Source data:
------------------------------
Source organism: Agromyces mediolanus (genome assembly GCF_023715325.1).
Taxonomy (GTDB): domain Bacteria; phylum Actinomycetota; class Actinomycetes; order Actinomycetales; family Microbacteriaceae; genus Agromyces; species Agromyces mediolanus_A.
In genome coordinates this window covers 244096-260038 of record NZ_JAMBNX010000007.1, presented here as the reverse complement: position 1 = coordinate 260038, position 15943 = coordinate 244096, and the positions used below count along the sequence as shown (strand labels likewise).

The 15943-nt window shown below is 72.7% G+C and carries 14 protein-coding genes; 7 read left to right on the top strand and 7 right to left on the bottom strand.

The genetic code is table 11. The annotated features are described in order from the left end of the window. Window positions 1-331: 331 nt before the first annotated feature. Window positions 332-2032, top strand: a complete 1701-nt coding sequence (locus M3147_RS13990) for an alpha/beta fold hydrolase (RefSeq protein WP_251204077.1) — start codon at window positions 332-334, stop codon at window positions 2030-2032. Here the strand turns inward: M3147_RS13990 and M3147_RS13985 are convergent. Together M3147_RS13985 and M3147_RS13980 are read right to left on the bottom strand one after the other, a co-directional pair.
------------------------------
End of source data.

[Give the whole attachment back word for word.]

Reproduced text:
Source organism: Agromyces mediolanus (genome assembly GCF_023715325.1).
Taxonomy (GTDB): domain Bacteria; phylum Actinomycetota; class Actinomycetes; order Actinomycetales; family Microbacteriaceae; genus Agromyces; species Agromyces mediolanus_A.
In genome coordinates this window covers 244096-260038 of record NZ_JAMBNX010000007.1, presented here as the reverse complement: position 1 = coordinate 260038, position 15943 = coordinate 244096, and the positions used below count along the sequence as shown (strand labels likewise).

The 15943-nt window shown below is 72.7% G+C and carries 14 protein-coding genes; 7 read left to right on the top strand and 7 right to left on the bottom strand.

The genetic code is table 11. The annotated features are described in order from the left end of the window. Window positions 1-331: 331 nt before the first annotated feature. Window positions 332-2032, top strand: a complete 1701-nt coding sequence (locus M3147_RS13990) for an alpha/beta fold hydrolase (RefSeq protein WP_251204077.1) — start codon at window positions 332-334, stop codon at window positions 2030-2032. Here the strand turns inward: M3147_RS13990 and M3147_RS13985 are convergent. Together M3147_RS13985 and M3147_RS13980 are read right to left on the bottom strand one after the other, a co-directional pair.